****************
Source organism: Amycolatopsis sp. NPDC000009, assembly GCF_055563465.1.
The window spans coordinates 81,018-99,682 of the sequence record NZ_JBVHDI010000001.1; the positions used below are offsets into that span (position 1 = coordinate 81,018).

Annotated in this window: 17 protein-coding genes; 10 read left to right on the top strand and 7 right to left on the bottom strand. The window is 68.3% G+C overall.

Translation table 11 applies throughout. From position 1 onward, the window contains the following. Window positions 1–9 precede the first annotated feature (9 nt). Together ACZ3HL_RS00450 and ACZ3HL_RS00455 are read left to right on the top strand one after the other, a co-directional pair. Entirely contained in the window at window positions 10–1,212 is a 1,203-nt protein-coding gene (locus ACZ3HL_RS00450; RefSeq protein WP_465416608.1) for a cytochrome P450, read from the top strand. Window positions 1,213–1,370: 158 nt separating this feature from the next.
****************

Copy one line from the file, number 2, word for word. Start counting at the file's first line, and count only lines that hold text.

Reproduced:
The window spans coordinates 81,018-99,682 of the sequence record NZ_JBVHDI010000001.1; the positions used below are offsets into that span (position 1 = coordinate 81,018).